"I would not like nights so bright you could not see the stars." -- Akira Kurosawa

About Me

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Atlanta
I grew up in a family of Southern storytellers. Back in 2004, I started Whole Bean to continue the tradition in a new medium. Over the years, I've written about families and friends, peculiar situations, extended road trips, recalcitrant home appliances, and many things for which I'm truly grateful. I hope you enjoy your time here.
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Still Lives


Hello, blogging universe. It has been quite a long while since I've posted, and I offer my sincere apologies to those of you who have made loyal visits here expecting to see new "content". Let's just say it's been a long year.

Of course, one can only assume (rightly in this case) that my return to blogging after such an extended hiatus would open with coverage of a radical issue, and one would not be wrong in that assumption. For the topic at hand is mannequins. Yes, you read that correctly...mannequins, the kind you see in stores and shop windows.

As an employee of a major national retailer and a self-affirmed male clothes horse, I will freely admit that I spend more than the average amount of time shopping, particularly for a guy. This can be a blessing, especially if you're one of my female friends and need to have me tag along while picking up something during the lunch hour, because I guarantee that I'll shop for just about anything, as long as you feel the need. On these forays and others, I've begun to notice an endless variety of mannequins, and before you start with the guffaws, just remember: a lot of your ideas about common things change as you get older. Anyway, here we go.

It all started back in the winter. As you may recall from an earlier post, I was given a small doll in the image of Bollywood star Priyanka Chopra for a Christmas present last year. It took several weeks for the doll to arrive, and it now occupies a place of honor at my office. Well, at least it did, until it was stolen for the second time yesterday, but I digress. The likeness of the doll to the real Priyanka was somewhat questionable, but it was the thought that mattered. It occurred to me that in effect, my Priyanka was a tiny mannequin of sorts, 11-1/2 inches, to be exact.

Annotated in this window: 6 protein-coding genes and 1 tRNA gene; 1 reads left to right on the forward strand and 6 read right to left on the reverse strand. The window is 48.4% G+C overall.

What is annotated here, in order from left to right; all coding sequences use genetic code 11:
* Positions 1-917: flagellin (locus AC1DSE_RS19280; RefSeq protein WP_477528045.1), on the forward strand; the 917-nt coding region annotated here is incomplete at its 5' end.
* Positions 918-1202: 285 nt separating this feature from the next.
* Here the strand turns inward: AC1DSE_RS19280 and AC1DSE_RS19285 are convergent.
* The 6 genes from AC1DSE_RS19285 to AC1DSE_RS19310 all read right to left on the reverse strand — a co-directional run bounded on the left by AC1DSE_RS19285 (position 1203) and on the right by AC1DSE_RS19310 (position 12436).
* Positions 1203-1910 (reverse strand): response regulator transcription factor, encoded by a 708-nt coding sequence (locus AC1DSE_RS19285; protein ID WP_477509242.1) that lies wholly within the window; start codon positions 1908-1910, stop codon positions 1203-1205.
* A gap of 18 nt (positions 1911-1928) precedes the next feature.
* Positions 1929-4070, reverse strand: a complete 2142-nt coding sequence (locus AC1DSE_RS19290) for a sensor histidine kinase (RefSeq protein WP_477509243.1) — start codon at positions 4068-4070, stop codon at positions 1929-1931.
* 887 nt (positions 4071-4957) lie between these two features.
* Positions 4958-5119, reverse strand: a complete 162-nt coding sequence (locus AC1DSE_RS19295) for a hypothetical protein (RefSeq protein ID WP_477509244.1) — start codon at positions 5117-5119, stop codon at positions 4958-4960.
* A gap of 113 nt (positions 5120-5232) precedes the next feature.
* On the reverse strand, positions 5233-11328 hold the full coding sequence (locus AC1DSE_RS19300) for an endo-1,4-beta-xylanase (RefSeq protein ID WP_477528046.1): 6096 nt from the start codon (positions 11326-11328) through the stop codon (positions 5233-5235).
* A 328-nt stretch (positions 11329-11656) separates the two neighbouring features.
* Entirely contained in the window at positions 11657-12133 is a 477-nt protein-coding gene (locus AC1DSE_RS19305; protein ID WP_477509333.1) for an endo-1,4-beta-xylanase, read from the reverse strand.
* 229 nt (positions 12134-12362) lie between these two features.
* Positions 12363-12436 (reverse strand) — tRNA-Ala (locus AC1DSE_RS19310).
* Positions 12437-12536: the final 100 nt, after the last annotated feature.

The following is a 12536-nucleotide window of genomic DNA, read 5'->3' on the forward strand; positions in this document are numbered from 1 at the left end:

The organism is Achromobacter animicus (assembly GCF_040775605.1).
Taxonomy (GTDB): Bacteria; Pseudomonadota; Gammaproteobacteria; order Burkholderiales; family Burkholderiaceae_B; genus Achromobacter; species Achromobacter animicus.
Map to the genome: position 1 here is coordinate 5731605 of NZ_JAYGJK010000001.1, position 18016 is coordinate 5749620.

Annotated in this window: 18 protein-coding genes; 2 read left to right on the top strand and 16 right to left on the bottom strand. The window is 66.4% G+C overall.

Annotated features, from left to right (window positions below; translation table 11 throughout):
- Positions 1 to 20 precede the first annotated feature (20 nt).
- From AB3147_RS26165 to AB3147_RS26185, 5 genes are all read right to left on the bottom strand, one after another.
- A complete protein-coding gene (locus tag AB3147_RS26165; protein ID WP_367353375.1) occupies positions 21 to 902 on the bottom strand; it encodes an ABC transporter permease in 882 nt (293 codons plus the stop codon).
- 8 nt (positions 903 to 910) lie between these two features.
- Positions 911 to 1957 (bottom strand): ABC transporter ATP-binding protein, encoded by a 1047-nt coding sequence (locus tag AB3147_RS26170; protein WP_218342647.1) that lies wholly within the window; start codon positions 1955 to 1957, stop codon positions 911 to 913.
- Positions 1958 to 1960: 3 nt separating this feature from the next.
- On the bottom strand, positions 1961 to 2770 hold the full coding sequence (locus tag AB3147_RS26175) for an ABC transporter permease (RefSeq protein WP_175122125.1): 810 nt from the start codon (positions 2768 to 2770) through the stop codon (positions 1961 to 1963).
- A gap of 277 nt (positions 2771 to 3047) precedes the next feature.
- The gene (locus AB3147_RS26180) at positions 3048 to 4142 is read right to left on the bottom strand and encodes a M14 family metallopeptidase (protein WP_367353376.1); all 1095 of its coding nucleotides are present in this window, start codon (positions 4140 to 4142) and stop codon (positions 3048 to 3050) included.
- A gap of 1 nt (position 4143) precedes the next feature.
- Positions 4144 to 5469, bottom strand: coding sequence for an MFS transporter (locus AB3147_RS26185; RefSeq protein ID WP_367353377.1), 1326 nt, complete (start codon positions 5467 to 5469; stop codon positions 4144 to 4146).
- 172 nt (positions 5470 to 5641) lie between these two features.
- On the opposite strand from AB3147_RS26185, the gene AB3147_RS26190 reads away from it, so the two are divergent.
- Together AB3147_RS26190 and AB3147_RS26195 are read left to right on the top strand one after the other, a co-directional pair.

On Valentine's Day, as Karen and I were shopping at a local antiques store, I noticed a rather aloof, yet strangely attractive, blonde mannequin seated on a chair next to a stack of vintage suitcases. Although I must admit that at first, the figure seemed quite unapproachable, I determined upon closer examination that she was indeed rather pleasant in a quiet sort of way, but possessed of a modicum of social anxiety. Perhaps this was owing to the somewhat absent-minded nature of antiques shoppers who, intent upon finding the perfect side chair, can be quite remiss in doling out compliments regarding one's personal appearance. Essentially, this poor fake fashionista, who looked splendid, by the way, was a victim of sheer neglect.

On an April evening some weeks later, we spotted a scantily-clad mannequin hiding behind a table of tank tops at our local Old Navy store, presumably reaching up to the table to steal an article of clothing. This was quite unexpected. I know the store has security people somewhere on the premises; therefore, I was surprised to see this kind of thing transpiring in the open, not to mention the indecent exposure factor it introduced. As you well know, many impressionable young children shop at Old Navy, and I think this sets a bad precedent. It's one thing to shoplift, but quite another to do it au naturel.

Then in August, we were browsing through a major department store mall location which was closing, and I noticed that all the mannequins had been stripped and sequestered into one area of the store -- females on the left, males on the right, and much to their collective chagrin, they had been separated by a makeshift wall of discarded shelving. I found this rather puritanical, to say the least. Who are we as a society to put up barriers between the sexes? Are there not already enough such impediments? Does an action such as this not strike at the very heart of our personal freedoms (regardless of how much plastic we may contain)?

Perhaps the pinnacle of my mannequin fascination, yea even the mac daddy of all mannequin encounters, has to be my visit to the Hollywood Madame Tussaud's Wax Museum, where I was able to sit at a cafe table with a likeness of Audrey Hepburn, who was delicately perched on the front of her chair, eating an artificial bakery product. I must admit that, even though I knew that she was crafted entirely of wax, I was a bit starstruck being in such close proximity to Holly Golightly.

But then to bring things back down to a more earthy level, here we are shopping the other day in a local women's clothing store in a very nice designer shopping mall, and upon entering the mens' room, I found to my great surprise that the rest room was full of half-naked female mannequins. Even though this might not have been appropriate, I just had to take a picture. Folks, this just isn't fair. This isn't the kind of thing you count on seeing in a major retail establishment. The shame of it all.

And so there you have it. Like it or not, we're surrounded by these artificial likenesses of what people think we should look like in new (or in some cases, no) clothing. It reminds me of a Twilight Zone episode that I saw years ago as a child. The episode title was "The After Hours", and it chronicled one night in the life of a shopper who saw mannequins come to life right before her eyes. I must say that at such an vulnerable age, that was scary. And so, perhaps, is this fascination of mine, but for now, I'm going to keep on snapping pictures whenever the occasion arises.